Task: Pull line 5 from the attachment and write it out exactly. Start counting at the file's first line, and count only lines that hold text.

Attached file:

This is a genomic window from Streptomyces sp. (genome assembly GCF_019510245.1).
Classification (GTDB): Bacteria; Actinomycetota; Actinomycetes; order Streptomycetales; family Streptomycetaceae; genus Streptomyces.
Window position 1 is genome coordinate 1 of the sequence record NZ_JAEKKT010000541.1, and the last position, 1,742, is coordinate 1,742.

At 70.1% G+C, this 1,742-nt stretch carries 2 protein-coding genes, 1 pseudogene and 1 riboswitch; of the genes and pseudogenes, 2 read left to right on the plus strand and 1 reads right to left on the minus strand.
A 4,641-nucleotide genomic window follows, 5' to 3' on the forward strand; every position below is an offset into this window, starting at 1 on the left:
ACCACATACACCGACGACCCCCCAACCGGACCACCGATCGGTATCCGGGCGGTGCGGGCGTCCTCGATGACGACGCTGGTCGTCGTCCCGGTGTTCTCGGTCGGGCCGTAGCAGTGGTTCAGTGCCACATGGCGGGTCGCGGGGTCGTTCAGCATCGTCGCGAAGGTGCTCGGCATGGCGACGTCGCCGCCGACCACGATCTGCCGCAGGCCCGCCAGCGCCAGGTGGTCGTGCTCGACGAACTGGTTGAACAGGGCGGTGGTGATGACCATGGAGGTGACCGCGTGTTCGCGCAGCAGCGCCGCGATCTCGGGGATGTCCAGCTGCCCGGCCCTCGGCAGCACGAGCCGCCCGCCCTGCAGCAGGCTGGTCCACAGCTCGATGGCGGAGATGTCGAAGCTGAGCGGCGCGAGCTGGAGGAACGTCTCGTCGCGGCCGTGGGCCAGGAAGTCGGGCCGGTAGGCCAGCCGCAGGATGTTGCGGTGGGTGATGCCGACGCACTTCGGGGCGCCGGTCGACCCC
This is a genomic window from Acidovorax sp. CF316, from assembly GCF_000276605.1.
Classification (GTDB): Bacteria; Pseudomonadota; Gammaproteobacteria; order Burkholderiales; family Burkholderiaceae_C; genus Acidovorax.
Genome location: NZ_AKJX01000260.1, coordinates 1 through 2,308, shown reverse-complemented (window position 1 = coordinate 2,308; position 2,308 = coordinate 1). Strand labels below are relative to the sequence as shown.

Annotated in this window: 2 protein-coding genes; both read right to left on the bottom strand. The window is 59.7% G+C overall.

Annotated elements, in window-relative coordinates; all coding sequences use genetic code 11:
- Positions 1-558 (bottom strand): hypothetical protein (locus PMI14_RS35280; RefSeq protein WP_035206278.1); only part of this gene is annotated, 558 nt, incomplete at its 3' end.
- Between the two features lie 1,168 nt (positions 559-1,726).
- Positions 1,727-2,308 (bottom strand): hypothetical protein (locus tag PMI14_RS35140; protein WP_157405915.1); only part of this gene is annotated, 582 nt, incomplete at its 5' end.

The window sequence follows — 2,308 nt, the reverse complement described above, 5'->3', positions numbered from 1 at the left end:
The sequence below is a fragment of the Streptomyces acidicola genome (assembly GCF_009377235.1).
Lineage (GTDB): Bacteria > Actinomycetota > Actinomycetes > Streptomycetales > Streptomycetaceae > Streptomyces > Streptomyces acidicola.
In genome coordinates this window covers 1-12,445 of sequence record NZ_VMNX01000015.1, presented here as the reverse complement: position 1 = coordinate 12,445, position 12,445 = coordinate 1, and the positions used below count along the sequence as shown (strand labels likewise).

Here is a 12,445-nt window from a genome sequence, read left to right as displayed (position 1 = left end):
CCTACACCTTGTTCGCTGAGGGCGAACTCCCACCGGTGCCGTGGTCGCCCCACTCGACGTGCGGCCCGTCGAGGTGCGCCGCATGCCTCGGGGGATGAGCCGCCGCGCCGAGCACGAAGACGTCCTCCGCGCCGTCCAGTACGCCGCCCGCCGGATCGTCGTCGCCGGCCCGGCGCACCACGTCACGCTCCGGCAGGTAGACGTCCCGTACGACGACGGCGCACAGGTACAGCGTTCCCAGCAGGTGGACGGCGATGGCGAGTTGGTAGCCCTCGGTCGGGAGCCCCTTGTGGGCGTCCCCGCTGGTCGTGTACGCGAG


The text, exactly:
A 4,641-nucleotide genomic window follows, 5' to 3' on the forward strand; every position below is an offset into this window, starting at 1 on the left: